What can brands do to make a better hammer? That’s not an easy question to answer. Hammers have been around for a long time, and major brands have long figured out how to make a good hammer. Many have learned how to make a great hammer. But how to make one that’s even better?
In recent years, a number of brands, starting with Dewalt, have designed faster-swinging hammers that they claimed hit much harder than other hammers in their class, and without costing as much as titanium models. Estwing’s Ultra hammer is one such model.
Estwing has come out with a new hammer, the 14 ounce Al-Pro, and it’s unlike any hammer I’ve ever seen before. It’s definitely a first, and not just for them. From what I can tell, it’s a first in the professional industry as well.
The Estwing Al-Pro hammer is a professional hammer that is forged from lighter-than-titanium aircraft-grade aluminum. Estwing describes it as the latest in hammer design technology.
It has a Permacap steel head, and an interlocking steel claw, giving the Al-Pro hammer added strength and durability where it’s needed. The claw length is also reduced, for greater leverage. The hammer’s head also features a built-in magnetic nail starter.
But here’s the hidden feature: Inside the aluminum head is vibration-dampening shot, which Estwing also says gives every blow the maximum force.
I do know that Nupla makes a 28 oz dead blow framing hammer, with a fiberglass handle.
From what I can tell, the Estwing Al-Pro hammer is the industry’s first professional aluminum-handled dead blow framing hammer.
The hammer provides power in a light-weight package for the best performance with extended use.
Who the heck cares, am I right? Sorry, that bit was an attempt to get your attention. But if I asked what’s the benefit of titanium, maybe you would have thought I was side-tracking,
As I discussed a few years ago, the main purpose of titanium-handled hammers is to reduce recoil shock and vibrations.
Do you know what else significantly decreases recoil shock? Dead blow hammers.
Normally, dead blow hammers are a way to get greater striking power with less recoil and vibrations. Aside from dead blow mallet-shaped hammers, there are also dead blow ball pein hammers, typically with plastic handles.
With all other things being equal, an aluminum-handled hammer should swing faster and strike harder, compared to titanium-handled hammers, as well as other modern-handled hammers. That’s what I’m thinking about the Estwing Al-Pro, while I wait for further official details.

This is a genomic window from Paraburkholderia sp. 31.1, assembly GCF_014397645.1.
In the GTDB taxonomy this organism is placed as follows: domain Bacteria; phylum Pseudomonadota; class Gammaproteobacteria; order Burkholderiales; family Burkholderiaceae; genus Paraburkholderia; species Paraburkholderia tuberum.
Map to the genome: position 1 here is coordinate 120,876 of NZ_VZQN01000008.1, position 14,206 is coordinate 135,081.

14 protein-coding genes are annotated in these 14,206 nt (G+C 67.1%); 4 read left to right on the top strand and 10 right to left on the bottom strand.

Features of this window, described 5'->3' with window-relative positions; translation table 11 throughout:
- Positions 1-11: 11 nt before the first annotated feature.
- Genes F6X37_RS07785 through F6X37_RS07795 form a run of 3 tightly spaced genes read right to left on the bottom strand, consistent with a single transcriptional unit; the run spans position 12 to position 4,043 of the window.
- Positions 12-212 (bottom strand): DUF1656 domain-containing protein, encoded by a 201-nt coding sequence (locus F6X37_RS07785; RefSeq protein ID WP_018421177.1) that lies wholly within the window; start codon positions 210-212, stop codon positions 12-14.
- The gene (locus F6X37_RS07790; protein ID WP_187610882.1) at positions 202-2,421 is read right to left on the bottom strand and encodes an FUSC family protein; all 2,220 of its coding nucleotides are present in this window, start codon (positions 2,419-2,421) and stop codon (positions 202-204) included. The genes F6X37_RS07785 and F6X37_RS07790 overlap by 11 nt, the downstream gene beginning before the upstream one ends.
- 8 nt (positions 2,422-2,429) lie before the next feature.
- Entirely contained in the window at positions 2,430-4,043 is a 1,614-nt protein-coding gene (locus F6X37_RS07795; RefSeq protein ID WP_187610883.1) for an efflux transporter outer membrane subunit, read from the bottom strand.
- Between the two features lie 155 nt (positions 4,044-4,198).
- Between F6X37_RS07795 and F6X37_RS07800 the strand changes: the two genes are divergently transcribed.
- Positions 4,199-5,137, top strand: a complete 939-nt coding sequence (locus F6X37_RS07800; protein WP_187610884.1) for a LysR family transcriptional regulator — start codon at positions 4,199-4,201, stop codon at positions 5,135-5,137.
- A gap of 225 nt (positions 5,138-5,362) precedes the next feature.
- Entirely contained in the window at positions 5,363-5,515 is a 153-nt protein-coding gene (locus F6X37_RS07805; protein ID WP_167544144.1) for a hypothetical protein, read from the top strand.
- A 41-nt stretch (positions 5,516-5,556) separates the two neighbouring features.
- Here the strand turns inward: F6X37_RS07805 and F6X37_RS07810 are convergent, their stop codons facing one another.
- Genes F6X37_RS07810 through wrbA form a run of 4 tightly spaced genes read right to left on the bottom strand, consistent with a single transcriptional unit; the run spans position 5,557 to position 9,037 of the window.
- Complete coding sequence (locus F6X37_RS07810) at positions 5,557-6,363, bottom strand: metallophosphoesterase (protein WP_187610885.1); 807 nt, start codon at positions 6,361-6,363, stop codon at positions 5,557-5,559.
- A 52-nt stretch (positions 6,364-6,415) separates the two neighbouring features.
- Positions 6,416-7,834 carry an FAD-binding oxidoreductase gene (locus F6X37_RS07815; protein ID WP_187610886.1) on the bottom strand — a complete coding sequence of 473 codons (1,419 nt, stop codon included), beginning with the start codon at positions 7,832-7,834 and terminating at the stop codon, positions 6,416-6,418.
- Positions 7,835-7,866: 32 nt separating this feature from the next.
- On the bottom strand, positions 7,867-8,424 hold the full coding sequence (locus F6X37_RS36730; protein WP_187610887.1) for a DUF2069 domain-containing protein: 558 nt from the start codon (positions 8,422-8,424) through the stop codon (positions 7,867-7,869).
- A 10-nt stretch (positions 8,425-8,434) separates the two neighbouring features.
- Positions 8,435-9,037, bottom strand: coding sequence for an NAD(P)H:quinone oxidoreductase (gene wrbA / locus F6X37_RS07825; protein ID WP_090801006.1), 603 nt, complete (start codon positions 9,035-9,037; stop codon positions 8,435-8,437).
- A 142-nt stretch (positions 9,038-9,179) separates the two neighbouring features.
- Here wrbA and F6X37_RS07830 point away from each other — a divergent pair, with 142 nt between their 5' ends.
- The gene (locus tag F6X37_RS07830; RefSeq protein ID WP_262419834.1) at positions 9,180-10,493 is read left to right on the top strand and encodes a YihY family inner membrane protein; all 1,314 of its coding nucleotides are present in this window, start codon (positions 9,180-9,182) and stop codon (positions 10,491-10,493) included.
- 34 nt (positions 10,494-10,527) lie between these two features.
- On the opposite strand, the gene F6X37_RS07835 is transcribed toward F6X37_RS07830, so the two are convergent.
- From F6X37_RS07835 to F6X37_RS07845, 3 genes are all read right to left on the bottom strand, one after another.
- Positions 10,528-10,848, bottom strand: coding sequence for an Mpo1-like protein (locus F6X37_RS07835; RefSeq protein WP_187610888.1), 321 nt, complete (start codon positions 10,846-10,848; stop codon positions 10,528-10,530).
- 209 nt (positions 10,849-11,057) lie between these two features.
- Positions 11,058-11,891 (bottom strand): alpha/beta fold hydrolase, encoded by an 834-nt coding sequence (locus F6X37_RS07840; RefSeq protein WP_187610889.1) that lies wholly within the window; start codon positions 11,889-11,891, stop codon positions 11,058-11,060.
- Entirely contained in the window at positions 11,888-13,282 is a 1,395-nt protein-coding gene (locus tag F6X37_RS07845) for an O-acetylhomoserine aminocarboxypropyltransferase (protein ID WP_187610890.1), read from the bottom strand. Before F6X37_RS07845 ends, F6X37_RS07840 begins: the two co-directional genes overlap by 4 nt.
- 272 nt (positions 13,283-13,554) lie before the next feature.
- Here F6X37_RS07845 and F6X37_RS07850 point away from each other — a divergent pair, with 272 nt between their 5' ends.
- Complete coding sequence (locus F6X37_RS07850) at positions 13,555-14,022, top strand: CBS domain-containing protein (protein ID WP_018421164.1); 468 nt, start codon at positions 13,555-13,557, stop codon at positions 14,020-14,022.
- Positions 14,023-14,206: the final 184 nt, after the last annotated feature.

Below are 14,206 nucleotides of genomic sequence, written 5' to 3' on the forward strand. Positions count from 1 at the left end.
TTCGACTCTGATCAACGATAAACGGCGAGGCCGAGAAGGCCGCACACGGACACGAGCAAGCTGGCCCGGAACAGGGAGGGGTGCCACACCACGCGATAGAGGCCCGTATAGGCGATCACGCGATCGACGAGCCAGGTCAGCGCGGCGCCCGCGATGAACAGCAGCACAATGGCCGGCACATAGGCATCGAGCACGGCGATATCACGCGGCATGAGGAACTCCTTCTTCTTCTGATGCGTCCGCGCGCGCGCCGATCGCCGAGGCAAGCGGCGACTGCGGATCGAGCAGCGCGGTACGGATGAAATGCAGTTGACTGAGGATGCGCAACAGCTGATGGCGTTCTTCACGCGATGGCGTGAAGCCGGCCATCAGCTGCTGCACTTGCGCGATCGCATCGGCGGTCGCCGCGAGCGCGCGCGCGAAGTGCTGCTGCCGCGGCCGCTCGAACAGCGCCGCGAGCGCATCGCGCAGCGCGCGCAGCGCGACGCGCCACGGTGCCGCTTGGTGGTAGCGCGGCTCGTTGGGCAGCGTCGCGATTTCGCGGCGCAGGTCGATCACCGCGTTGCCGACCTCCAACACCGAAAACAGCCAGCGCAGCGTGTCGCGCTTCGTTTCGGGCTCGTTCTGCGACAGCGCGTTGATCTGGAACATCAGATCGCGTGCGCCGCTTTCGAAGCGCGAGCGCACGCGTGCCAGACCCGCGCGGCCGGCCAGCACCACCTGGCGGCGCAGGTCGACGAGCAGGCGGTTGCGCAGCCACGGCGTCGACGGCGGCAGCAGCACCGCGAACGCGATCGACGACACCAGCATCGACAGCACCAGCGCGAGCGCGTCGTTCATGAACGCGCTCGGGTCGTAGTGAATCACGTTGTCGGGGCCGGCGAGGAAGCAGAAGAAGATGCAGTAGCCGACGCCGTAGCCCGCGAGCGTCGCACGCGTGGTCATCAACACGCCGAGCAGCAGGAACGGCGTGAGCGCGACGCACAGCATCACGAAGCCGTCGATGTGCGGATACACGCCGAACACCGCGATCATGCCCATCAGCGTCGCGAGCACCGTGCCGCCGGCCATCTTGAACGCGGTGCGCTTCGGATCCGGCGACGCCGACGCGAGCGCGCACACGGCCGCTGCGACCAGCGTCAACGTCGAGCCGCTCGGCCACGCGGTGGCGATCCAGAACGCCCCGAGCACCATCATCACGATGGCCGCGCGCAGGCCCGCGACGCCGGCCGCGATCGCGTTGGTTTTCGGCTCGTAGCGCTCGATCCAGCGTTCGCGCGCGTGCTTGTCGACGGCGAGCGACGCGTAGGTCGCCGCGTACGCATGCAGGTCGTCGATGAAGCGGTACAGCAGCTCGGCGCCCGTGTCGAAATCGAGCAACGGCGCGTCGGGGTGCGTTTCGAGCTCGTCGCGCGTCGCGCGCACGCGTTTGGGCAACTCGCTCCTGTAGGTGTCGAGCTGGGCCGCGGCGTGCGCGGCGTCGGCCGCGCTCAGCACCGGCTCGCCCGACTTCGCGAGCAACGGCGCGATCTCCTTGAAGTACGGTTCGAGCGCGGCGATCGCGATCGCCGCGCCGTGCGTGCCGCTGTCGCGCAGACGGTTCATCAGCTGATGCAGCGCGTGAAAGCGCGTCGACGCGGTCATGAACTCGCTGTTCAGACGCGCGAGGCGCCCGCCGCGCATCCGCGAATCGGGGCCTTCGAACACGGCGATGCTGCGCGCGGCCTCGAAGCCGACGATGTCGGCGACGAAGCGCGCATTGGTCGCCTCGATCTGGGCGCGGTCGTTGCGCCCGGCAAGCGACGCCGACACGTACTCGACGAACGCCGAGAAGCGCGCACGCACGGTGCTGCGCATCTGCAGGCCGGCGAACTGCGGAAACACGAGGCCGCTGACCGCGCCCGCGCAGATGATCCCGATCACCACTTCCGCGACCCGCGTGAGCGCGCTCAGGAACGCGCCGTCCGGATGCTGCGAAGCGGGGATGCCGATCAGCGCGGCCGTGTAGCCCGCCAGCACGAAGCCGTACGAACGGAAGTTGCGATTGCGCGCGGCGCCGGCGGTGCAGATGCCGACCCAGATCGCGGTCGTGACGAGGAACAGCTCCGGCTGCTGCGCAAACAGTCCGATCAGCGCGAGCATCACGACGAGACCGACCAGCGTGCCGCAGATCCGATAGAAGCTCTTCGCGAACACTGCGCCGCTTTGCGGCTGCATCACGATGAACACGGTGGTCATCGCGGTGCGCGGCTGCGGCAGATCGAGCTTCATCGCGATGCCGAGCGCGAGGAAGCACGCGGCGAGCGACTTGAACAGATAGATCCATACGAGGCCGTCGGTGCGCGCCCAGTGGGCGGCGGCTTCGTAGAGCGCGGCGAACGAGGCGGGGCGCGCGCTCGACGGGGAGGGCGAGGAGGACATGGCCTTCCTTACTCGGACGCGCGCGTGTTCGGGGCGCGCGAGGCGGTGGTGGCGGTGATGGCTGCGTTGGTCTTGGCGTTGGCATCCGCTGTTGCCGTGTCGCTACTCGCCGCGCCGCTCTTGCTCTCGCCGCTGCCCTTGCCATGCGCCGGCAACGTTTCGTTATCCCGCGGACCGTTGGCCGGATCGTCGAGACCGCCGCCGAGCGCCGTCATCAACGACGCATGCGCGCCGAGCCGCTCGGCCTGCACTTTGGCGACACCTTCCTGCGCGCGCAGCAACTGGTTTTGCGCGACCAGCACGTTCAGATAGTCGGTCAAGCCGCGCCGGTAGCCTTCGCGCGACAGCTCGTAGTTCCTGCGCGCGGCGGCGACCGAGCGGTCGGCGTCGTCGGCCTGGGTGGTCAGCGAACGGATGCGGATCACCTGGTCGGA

There are 4 hammer options. You have your choice between a smooth hammer face, and a milled one, and Estwing’s shock-reducing grip in either blue or black.
- ALBK Black / Smooth
- ALBKM Black / Milled
- ALBL Blue / Smooth
- ALBLM Blue / Milled
Certain Estwing dealers will be carrying the new hammer, and they said customers can always special-order any Estwing product from their local Ace Hardware, True Value Hardware, Fastenal, Home Depot, or Do It Best store.
That’s something I did not know before, that you can special order any Estwing product from certain dealers.
Final pricing is still being worked out, but I was told to expect a price of at least $200.
Don’t worry, you’re not the only one a little shocked by the pricing. I was thinking that the price might be around $75 or thereabouts, and definitely less expensive than a titanium-handled hammer.
Okay, so here’s a summary of what the new hammer offers:
- Vibration-reducing hammer head
- Greater power transference
- Lighter handle alloy
At face value, these are all compelling features. All together, they contribute to what might be the most advanced hammer currently on the market.
But… at high cost.
This hammer offers several new technologies, but they seem to be rooted in solid and established theory.
Should you buy a $100+ hammer? Do you use a hammer every day? Does it contribute to a big part of your workload or fatigue? Will a lower-vibration and very high power-to-weight ratio improve the quality of your work? And I don’t mean your work as in your results, but the work you do. Will a better hammer give you enough of a better working experience?
I would think that the Estwing Al-Pro was designed to compete with Stiletto and other titanium hammer makers. That makes sense, as Ti-handled hammers typically cost over $200 as well. The new Al-Pro hammer is priced at a premium compared to steel hammers, but at $120 it’s considerably less expensive than leading titanium models.
Estwing offers hammers of all kinds. This one isn’t designed to compete with their lovely one-piece steel hammers; it seems to be a more premium option for those who have already decided to up their budget and venture in titanium territory.
It’s above my needs, and higher priced than I could ever personally justify. But wow, just wow.
I like to think I have very strong BS-detecting radar when it comes to tools like this. And right now it’s giving me the all-clear.